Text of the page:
ARAB 325- GMU
Palestinians are Refugees Today and Tomorrow
“Those big clean fruits were beloved objects on [their] eyes” (Kanafani 77). Ghassan Kanafani, the author of Men in the Sun and The Land of Sad Orange, was one of the most talented Arabic prose writers who was born in Palestine in 1936 and left his home at the age of twelve. He eventually was assassinated by Israeli forces. This mass displacement of Palestinian people was a major part of Kanafani’s life and therefore, his pain drove him write continuously to bring light on the tragic situations Palestinians were enduring. The themes and messages of the stories throughout Men in the Sun and The Land of Sad Orange are written with the plight of the Palestinian people at the core, without specifically referencing this problem or the events that caused it. The theme of displacement in Kanafani’s stories is emphasized through the feeling of discomfort and distress present in all Palestinian characters, which stresses the broken bond between the Palestinians and their beloved country. This was elaborated in the novel Men in the Sun and other Palestinians Stories through the state of despondency, ache for their homeland and loss of heritage. As a result, this is a great inspiration for readers to analyze in depth this theme and therefor search for answers as to why Palestinians fled their native homelands and what tragic hardships they endured along the way reflected in Kanafani’s novel?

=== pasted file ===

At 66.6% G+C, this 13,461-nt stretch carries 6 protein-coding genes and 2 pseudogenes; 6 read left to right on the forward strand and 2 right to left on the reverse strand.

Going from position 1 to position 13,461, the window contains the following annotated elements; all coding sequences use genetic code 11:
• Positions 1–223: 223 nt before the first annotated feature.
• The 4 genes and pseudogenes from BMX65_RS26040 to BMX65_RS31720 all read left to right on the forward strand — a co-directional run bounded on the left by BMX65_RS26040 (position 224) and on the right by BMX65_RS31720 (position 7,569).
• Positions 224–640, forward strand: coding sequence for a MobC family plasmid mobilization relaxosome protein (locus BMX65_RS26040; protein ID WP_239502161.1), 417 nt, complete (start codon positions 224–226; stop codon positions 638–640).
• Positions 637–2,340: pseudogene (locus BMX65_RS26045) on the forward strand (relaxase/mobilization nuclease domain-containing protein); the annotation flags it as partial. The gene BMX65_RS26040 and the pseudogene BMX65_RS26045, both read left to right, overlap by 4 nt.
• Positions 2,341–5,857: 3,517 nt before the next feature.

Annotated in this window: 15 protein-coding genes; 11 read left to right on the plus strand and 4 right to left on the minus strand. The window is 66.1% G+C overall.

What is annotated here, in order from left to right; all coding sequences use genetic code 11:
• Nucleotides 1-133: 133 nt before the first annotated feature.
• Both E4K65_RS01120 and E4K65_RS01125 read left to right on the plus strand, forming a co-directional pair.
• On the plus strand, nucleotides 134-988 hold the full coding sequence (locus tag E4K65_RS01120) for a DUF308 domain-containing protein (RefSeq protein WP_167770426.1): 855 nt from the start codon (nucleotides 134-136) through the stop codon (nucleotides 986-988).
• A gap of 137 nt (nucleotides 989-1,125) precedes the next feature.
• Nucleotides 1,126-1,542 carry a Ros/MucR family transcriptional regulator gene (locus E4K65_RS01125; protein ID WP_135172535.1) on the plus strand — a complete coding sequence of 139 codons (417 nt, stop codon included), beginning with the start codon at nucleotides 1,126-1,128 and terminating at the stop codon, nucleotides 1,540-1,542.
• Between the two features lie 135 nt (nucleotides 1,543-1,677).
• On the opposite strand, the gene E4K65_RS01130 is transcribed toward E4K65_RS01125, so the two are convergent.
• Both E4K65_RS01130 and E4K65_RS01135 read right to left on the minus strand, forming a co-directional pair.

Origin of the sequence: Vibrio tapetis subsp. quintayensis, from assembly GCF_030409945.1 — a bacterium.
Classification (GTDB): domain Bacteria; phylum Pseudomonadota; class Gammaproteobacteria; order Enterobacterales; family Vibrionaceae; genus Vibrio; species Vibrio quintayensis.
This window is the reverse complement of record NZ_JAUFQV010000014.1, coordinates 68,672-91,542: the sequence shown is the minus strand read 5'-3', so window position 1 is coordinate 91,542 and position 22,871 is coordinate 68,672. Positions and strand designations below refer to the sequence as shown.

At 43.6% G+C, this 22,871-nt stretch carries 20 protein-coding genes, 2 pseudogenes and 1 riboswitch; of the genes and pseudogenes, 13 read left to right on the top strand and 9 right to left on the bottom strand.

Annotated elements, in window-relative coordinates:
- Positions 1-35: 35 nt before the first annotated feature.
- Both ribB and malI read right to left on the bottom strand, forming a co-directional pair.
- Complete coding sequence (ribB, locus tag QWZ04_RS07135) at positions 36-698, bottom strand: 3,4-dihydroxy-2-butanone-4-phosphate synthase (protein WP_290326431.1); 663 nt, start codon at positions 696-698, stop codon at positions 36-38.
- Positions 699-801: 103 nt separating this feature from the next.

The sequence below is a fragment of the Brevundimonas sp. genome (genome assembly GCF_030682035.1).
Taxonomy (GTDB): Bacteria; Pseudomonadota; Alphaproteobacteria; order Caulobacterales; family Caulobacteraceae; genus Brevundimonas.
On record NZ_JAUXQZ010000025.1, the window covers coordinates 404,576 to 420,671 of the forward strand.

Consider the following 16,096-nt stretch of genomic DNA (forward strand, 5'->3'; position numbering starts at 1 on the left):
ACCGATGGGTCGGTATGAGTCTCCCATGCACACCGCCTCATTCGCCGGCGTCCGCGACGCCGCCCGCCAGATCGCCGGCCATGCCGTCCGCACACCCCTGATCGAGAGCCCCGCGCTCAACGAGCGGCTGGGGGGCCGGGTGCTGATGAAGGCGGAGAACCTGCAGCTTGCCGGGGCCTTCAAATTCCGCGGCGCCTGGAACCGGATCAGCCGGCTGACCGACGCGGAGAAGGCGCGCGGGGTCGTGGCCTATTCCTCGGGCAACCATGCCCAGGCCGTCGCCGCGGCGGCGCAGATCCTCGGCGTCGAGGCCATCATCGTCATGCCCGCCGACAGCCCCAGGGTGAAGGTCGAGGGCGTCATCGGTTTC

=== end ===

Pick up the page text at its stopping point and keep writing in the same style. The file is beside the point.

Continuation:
In Men in the Sun, Kanafani was very intelligent in introducing each of the four men, their background and their way of thinking, their different character and outlook on life in a separate chapter. Many reasons have lead these four men to travel through the dessert in extreme heat and danger in search for a better life and job opportunities. The first character is Abu Qais, a farmer by profession and the oldest of the group which makes him a wise character. Throughout the trip, Abu Qias was missing his olive trees in Palestine which was elaborated in the novel Men in the Sun, when the author stated that “Sniffing his wife’s hair… after washing with cold water” (Kanafani 21) which reveals Abu Qais’s ache for his homeland, Palestine, and his wife. Some of the reasons that lead Abu Qais to leave his home was the search for money in Kuwait in hopes of sending his son, Qais, to school in addition to buying olive shoots and a cottage for his family. Abu Qais had struggled the most through this trip and had many thoughts of him dying, lost his breath and got sick many times, but he ever gave up. The second character is Marwan, a young man who had to leave to Kuwait, because he felt obliged and responsible to find a better job to support his family after his eldest brother disappeared and stopped sending money to the family. He quickly emerged as the leader of the group because of his energy and optimism. The third character is the good-hearted, naive Assad who had tried to flee to Kuwait twice because the money he used to get was from his uncle. His uncle was willing to to help him in any way, to start his life and marry his daughter, whom he didn’t want to marry, but accepted the money for his own good. Finally, the driver, Abul Khiazuran who already had a stable job but wanted to make more money. He promised to smuggle the three men through the borders of Iraq and Kuwait using the water-tanker in which they would hide in for not so long. As a reader, the sorrowful ending the driver caused wasn’t a surprise because when the driver pulled out the bodies, he -like the reader- asked himself a startling question: “Why didn’t you knock on the side of the tank? Why? Why? Why?” (Kanafani 74). A refugee will fight and stand still until death start chasing him, because then, death will be the ultimate solution and winner.